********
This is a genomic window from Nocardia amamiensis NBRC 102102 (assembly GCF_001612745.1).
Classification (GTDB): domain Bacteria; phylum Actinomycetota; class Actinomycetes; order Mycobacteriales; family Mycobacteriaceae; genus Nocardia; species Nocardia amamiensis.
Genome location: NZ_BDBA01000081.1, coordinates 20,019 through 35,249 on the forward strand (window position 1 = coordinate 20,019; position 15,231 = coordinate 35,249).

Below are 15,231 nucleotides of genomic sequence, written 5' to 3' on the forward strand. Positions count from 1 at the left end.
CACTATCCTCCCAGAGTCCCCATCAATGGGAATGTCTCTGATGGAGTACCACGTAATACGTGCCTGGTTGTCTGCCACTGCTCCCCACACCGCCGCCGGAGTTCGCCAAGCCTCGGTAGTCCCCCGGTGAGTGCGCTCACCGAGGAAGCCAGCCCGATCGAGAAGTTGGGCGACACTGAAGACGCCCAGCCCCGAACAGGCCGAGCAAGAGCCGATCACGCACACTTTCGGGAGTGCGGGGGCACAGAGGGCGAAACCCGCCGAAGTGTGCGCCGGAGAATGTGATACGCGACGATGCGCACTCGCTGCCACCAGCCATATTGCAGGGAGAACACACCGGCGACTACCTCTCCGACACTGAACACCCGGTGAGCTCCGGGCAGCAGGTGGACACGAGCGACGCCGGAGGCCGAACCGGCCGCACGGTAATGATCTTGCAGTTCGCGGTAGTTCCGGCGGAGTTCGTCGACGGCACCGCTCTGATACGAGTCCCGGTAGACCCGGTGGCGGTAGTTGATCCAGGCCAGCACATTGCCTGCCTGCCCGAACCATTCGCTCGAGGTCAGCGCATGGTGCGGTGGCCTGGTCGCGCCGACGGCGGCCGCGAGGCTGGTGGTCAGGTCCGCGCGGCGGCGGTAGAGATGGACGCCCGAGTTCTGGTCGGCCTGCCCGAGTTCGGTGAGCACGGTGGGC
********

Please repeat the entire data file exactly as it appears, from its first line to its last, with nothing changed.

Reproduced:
This is a genomic window from Nocardia amamiensis NBRC 102102 (assembly GCF_001612745.1).
Classification (GTDB): domain Bacteria; phylum Actinomycetota; class Actinomycetes; order Mycobacteriales; family Mycobacteriaceae; genus Nocardia; species Nocardia amamiensis.
Genome location: NZ_BDBA01000081.1, coordinates 20,019 through 35,249 on the forward strand (window position 1 = coordinate 20,019; position 15,231 = coordinate 35,249).

Below are 15,231 nucleotides of genomic sequence, written 5' to 3' on the forward strand. Positions count from 1 at the left end.
CACTATCCTCCCAGAGTCCCCATCAATGGGAATGTCTCTGATGGAGTACCACGTAATACGTGCCTGGTTGTCTGCCACTGCTCCCCACACCGCCGCCGGAGTTCGCCAAGCCTCGGTAGTCCCCCGGTGAGTGCGCTCACCGAGGAAGCCAGCCCGATCGAGAAGTTGGGCGACACTGAAGACGCCCAGCCCCGAACAGGCCGAGCAAGAGCCGATCACGCACACTTTCGGGAGTGCGGGGGCACAGAGGGCGAAACCCGCCGAAGTGTGCGCCGGAGAATGTGATACGCGACGATGCGCACTCGCTGCCACCAGCCATATTGCAGGGAGAACACACCGGCGACTACCTCTCCGACACTGAACACCCGGTGAGCTCCGGGCAGCAGGTGGACACGAGCGACGCCGGAGGCCGAACCGGCCGCACGGTAATGATCTTGCAGTTCGCGGTAGTTCCGGCGGAGTTCGTCGACGGCACCGCTCTGATACGAGTCCCGGTAGACCCGGTGGCGGTAGTTGATCCAGGCCAGCACATTGCCTGCCTGCCCGAACCATTCGCTCGAGGTCAGCGCATGGTGCGGTGGCCTGGTCGCGCCGACGGCGGCCGCGAGGCTGGTGGTCAGGTCCGCGCGGCGGCGGTAGAGATGGACGCCCGAGTTCTGGTCGGCCTGCCCGAGTTCGGTGAGCACGGTGGGC